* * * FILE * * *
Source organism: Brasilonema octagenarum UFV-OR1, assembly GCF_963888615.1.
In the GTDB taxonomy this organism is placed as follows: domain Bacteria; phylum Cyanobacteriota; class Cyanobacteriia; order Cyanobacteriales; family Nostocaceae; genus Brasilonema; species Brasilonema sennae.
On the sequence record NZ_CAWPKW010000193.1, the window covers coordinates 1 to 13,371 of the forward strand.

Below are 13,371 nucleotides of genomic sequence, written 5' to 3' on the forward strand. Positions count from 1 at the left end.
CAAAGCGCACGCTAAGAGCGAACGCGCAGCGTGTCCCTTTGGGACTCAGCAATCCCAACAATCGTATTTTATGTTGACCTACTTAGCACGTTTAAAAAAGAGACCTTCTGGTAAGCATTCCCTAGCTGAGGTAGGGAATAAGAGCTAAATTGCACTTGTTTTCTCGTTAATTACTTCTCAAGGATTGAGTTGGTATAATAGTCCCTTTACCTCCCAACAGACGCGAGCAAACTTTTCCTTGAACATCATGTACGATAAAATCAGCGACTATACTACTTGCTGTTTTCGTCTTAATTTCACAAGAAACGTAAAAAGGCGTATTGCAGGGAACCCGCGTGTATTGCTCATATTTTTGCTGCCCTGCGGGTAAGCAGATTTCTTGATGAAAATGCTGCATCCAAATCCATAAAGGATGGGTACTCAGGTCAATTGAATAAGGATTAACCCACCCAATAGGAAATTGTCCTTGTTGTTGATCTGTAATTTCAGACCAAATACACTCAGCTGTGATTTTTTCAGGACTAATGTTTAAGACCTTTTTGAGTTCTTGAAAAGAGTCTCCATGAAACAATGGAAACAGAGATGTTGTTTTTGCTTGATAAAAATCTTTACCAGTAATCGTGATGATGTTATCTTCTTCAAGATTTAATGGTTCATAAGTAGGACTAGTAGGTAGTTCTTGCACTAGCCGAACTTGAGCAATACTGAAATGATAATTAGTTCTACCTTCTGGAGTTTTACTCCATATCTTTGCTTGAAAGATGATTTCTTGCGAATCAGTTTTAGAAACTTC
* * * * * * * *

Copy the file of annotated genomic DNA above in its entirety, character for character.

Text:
Source organism: Brasilonema octagenarum UFV-OR1, assembly GCF_963888615.1.
In the GTDB taxonomy this organism is placed as follows: domain Bacteria; phylum Cyanobacteriota; class Cyanobacteriia; order Cyanobacteriales; family Nostocaceae; genus Brasilonema; species Brasilonema sennae.
On the sequence record NZ_CAWPKW010000193.1, the window covers coordinates 1 to 13,371 of the forward strand.

Below are 13,371 nucleotides of genomic sequence, written 5' to 3' on the forward strand. Positions count from 1 at the left end.
CAAAGCGCACGCTAAGAGCGAACGCGCAGCGTGTCCCTTTGGGACTCAGCAATCCCAACAATCGTATTTTATGTTGACCTACTTAGCACGTTTAAAAAAGAGACCTTCTGGTAAGCATTCCCTAGCTGAGGTAGGGAATAAGAGCTAAATTGCACTTGTTTTCTCGTTAATTACTTCTCAAGGATTGAGTTGGTATAATAGTCCCTTTACCTCCCAACAGACGCGAGCAAACTTTTCCTTGAACATCATGTACGATAAAATCAGCGACTATACTACTTGCTGTTTTCGTCTTAATTTCACAAGAAACGTAAAAAGGCGTATTGCAGGGAACCCGCGTGTATTGCTCATATTTTTGCTGCCCTGCGGGTAAGCAGATTTCTTGATGAAAATGCTGCATCCAAATCCATAAAGGATGGGTACTCAGGTCAATTGAATAAGGATTAACCCACCCAATAGGAAATTGTCCTTGTTGTTGATCTGTAATTTCAGACCAAATACACTCAGCTGTGATTTTTTCAGGACTAATGTTTAAGACCTTTTTGAGTTCTTGAAAAGAGTCTCCATGAAACAATGGAAACAGAGATGTTGTTTTTGCTTGATAAAAATCTTTACCAGTAATCGTGATGATGTTATCTTCTTCAAGATTTAATGGTTCATAAGTAGGACTAGTAGGTAGTTCTTGCACTAGCCGAACTTGAGCAATACTGAAATGATAATTAGTTCTACCTTCTGGAGTTTTACTCCATATCTTTGCTTGAAAGATGATTTCTTGCGAATCAGTTTTAGAAACTTC